Editor's Notes | Rarely Just One Thing

Katy Devlin
April 16, 2019
COMMERCIAL, RETAIL, FABRICATION

 

Fabius-Pompey High School
Vetrotech Saint-Gobain Keralite SafeGuard fire-rated and security glazing was installed at Fabius-Pompey High School in New York. 

With its May issue, the Glass Magazine team set out to address the critical, potentially lifesaving topic of security glazing in schools. However, in speaking to industry experts about best practices and key considerations on the topic, it became clear that security glazing products are rarely just for security. 

Whether in schools, offices, health care facilities, retail spaces and more, glass is rarely intended to serve just one function, to do just one thing. Glass is shielding against intruders while meeting fire-rated requirements; it is offering hurricane impact protection while achieving higher levels of thermal and energy performance; it is balancing seismic codes while meeting demands for larger lites, more open views, maximum daylight. Glass is a multifunctional material, often meeting two, three or more project performance goals in any given application. 

“There isn’t a type of glass that you could specify that we couldn’t build,” says Kevin Norcross, general manager, Vetrotech Saint-Gobain North America. “We supply security glazing for all threat levels along with fire-protection or fire-resistive [ratings]. We can build glass floors that withstand rigid earthquake requirements and 2-hour fire-rated requirements. If you need blast, bullet and solar requirements, we can do that. If you need insulated, high-performance glass for the exterior of a building that’s fire-rated, we can make sure it happens, and that it matches the rest of the façade.”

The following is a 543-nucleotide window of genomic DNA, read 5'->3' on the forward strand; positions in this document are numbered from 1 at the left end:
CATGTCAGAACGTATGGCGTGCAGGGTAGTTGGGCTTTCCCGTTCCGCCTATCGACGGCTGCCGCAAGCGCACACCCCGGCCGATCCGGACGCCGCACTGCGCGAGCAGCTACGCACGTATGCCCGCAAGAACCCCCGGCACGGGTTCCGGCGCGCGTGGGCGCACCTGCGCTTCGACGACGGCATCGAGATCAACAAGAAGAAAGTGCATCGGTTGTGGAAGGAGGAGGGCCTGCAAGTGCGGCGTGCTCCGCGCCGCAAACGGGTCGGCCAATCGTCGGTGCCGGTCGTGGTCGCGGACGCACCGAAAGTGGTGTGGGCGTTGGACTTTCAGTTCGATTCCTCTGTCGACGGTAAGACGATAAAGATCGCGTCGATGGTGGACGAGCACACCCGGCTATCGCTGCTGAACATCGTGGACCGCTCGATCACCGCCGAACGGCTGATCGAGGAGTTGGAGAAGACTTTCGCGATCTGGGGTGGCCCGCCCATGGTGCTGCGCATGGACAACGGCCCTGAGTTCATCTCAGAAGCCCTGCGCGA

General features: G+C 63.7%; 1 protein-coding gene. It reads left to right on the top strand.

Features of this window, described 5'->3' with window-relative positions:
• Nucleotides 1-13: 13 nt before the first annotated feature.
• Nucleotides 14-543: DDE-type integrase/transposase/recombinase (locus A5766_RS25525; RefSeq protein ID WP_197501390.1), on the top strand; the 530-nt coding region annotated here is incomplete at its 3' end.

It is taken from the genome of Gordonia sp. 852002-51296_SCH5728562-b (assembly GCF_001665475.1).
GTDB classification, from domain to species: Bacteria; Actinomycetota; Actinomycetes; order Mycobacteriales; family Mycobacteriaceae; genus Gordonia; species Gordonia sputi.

Several suppliers interviewed note that the multifunctional demands on glass frequently come into play when discussing school security glazing and fire-rated protections. School buildings are a key application site for fire-rated glazing, as code requires fire protection in applications such as door glass and sidelites. Recent trends in school design push for more natural daylighting and views (studies have tied these factors to higher student performance), leading to even more interior glass wall systems, many of which require fire-rated products. 

Glass & Metals 401: Guide to Protective Glazing addresses the balance of multi-functional glass protection, beginning with a look at security glazing for schools, followed by a section dedicated to trends in fire-rated glass.  

And, of course, protective glazing goes far beyond just fire-rated and security products. For information on the benefits of hurricane glazing, check out Market Intel and visit GlassMagazine.com/May2019 for links to other recent protective glazing coverage.  

Katy Devlin is editor for Glass Magazine. E-mail Katy at kdevlin@glass.org.